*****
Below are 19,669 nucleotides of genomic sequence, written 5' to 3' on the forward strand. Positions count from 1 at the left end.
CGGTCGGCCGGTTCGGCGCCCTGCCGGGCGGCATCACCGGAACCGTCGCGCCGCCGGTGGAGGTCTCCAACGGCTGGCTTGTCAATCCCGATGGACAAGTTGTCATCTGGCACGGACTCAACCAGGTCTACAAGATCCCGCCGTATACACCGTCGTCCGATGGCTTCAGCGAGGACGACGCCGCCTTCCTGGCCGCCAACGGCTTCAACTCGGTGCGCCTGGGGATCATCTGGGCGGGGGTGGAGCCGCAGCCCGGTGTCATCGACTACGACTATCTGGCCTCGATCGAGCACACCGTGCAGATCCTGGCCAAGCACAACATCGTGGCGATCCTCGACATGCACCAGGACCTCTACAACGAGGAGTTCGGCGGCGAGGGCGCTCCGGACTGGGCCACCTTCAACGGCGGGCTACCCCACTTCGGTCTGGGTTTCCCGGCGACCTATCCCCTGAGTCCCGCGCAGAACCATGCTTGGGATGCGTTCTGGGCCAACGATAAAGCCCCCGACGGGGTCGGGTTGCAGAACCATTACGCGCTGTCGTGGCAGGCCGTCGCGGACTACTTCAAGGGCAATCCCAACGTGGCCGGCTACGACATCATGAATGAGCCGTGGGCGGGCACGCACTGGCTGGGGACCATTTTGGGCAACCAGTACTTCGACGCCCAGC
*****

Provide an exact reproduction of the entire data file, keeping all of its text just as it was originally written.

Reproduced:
Below are 19,669 nucleotides of genomic sequence, written 5' to 3' on the forward strand. Positions count from 1 at the left end.
CGGTCGGCCGGTTCGGCGCCCTGCCGGGCGGCATCACCGGAACCGTCGCGCCGCCGGTGGAGGTCTCCAACGGCTGGCTTGTCAATCCCGATGGACAAGTTGTCATCTGGCACGGACTCAACCAGGTCTACAAGATCCCGCCGTATACACCGTCGTCCGATGGCTTCAGCGAGGACGACGCCGCCTTCCTGGCCGCCAACGGCTTCAACTCGGTGCGCCTGGGGATCATCTGGGCGGGGGTGGAGCCGCAGCCCGGTGTCATCGACTACGACTATCTGGCCTCGATCGAGCACACCGTGCAGATCCTGGCCAAGCACAACATCGTGGCGATCCTCGACATGCACCAGGACCTCTACAACGAGGAGTTCGGCGGCGAGGGCGCTCCGGACTGGGCCACCTTCAACGGCGGGCTACCCCACTTCGGTCTGGGTTTCCCGGCGACCTATCCCCTGAGTCCCGCGCAGAACCATGCTTGGGATGCGTTCTGGGCCAACGATAAAGCCCCCGACGGGGTCGGGTTGCAGAACCATTACGCGCTGTCGTGGCAGGCCGTCGCGGACTACTTCAAGGGCAATCCCAACGTGGCCGGCTACGACATCATGAATGAGCCGTGGGCGGGCACGCACTGGCTGGGGACCATTTTGGGCAACCAGTACTTCGACGCCCAGC